Lance Lopez: Texas Guitar Slinger is Just a Product of His Environment

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2019 Harpdog Brown A 728×90

10586769_10154389836480627_1936763141_oLance Lopez was only five years old when he first held a guitar. He knew then, that was his calling. By the time he was eight, he owned a guitar of his own, at ten he first heard Jimi Hendrix and at twelve he was fortunate enough to see Stevie Ray Vaughan play live. A couple of months later, Stevie was gone, but his mark on Lance Lopez was burned in forever.

Lopez was born in Shreveport, Louisiana in 1977 and spent much of his youth traveling between New Orleans and Texas. By the time he was fourteen years old, he was gigging with several bands in New Orleans, sometimes playing with three or four different groups from early evening until sunrise. He did the same thing when his father moved them to Florida and by the time he was nineteen, he had played with Johnnie Taylor and toured Europe with Lucky Peterson. During that time, he was learning as much as he could from the players around him.

These days, Lopez is based in Dallas, Texas and has a heart felt appreciation for the Deep Ellum, Delta and more modern Texas Blues traditions, and he mixes all these influences together in his playing. “Billy Gibbons was a mentor to me”, Lopez says. “The first show I saw when I moved to Dallas from Louisiana was Stevie Ray Vaughan and BB King. I never got to play with Stevie, but I’ve played with everyone in his circle.” He goes on to say, “The common thread for me is Jimi Hendrix. I start with Hendrix as a base and then add the Delta influences of the 20s and 30s, the Chicago Blues of the 50s and 60s, the regional influences of where I’m from and there you have it.”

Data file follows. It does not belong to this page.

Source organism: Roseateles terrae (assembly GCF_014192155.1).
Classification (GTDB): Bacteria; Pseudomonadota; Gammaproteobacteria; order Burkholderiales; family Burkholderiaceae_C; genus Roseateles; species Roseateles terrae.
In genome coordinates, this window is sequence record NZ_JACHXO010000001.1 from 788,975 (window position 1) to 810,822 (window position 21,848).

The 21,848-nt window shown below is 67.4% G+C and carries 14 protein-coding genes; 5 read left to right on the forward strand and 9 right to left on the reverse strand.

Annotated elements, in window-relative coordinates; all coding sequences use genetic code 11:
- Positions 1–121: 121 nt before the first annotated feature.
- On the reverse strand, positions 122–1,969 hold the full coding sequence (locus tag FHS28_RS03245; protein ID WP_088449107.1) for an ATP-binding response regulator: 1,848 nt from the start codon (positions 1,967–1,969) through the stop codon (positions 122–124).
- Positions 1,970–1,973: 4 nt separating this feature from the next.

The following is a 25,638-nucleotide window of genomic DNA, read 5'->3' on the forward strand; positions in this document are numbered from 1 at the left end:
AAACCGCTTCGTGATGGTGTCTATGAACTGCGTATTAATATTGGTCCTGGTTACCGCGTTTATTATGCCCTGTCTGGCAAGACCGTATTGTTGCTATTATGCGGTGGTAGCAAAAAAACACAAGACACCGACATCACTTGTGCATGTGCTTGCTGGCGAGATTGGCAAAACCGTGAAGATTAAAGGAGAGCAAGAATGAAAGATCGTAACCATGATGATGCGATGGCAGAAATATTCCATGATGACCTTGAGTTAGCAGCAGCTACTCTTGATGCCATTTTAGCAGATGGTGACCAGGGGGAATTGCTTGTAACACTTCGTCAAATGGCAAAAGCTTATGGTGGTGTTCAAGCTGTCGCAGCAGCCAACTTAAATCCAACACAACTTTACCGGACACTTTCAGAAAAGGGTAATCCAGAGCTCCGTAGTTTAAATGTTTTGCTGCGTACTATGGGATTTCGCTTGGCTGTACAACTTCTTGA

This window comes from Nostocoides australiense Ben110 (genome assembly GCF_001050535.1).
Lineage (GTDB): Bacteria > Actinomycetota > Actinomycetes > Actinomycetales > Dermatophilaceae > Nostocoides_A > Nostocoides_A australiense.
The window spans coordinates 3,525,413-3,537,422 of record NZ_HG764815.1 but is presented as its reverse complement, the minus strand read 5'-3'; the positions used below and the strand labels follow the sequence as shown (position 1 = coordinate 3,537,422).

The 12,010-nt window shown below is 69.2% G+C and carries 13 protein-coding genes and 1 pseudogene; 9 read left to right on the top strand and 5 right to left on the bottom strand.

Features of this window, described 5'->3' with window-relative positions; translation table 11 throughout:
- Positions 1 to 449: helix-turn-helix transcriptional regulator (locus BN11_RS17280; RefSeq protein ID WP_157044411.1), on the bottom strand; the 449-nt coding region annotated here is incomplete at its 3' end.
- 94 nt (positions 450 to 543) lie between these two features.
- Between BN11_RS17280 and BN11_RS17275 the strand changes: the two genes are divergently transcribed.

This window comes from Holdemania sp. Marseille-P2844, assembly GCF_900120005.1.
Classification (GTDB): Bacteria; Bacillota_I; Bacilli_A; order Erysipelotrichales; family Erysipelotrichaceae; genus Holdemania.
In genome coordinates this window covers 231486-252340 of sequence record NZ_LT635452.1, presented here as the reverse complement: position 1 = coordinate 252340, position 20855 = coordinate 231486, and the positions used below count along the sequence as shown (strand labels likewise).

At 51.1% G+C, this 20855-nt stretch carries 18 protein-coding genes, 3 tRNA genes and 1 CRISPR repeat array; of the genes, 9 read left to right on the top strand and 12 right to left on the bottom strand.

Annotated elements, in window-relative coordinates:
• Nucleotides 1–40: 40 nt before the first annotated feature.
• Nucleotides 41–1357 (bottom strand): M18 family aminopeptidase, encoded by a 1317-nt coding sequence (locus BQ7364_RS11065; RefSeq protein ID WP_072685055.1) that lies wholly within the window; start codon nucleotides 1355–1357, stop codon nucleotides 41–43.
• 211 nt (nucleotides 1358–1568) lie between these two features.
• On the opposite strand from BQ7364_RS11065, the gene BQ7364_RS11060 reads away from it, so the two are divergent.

“The British Blues/Rock bands of the 60s and early 70s kind of kept the Blues alive”, Lopez says while discussing his popularity abroad. “They introduced the States to a heavier Blues/Rock vibe and then, today, we get to reintroduce that back to Europe from the American side. There are clusters of areas in the United States that are just as enthusiastic as the Europeans are, but like for us, traveling across a couple of states to play a gig is like driving through two or three countries in Europe with different languages and cultures. Its just a smaller area and therefore more concentrated. I always say, ‘once you make it in America, you’ve made it’, because its just so vast. A good example is when you drive nine hours in Europe, its like a cross-country trip. Here, we’ll drive three days to get from Seattle to Miami to play a gig.”

When asked, ‘what are 3 things that fans should know about you, and maybe don’t know’, Lopez let out a nervous laugh and said, “That’s one I have to think about. Um, its true I am a Blues scholar. I also enjoy history and am a heavy reader. People think I may own a lot more guitars than I do. I own maybe seven or eight and I don’t really have a ‘Number One’.

Lopez’ current band is a tight power trio made up of himself, bassist Patrick Smith (who comes from a guitar background and plays bass like a lead guitar) and drummer Steven Watford (an incredibly tight percussionist who is only three years out of high school). They’ve only been together for a few weeks and held their debut performance at Uncle Bo’s Blues Bar in Topeka, Kansas on July 11th. With a total of seven albums under his belt, including a 2007 Live release, Lopez is ready to head back to the studio in the near future. While not revealing many details, he hopes to have the new CD released before the end of the year.

Lopez bears a physical resemblance to the man who started it all for him, Stevie Ray Vaughan, and on stage its even more striking when combined with his down and dirty guitar skills. “We all just come from the same place, same neighborhood, same friends and same influences, you know. We have a lot of mutual friends, I mean a lot of his close friends are now my close friends. The common thread is Jimi Hendrix, you know, we’re both big lovers of Jimi. Oh, and Albert King. When you come from that foundation, that’s just what it encompasses. I’m just a product of my environment.”

Lance Lopez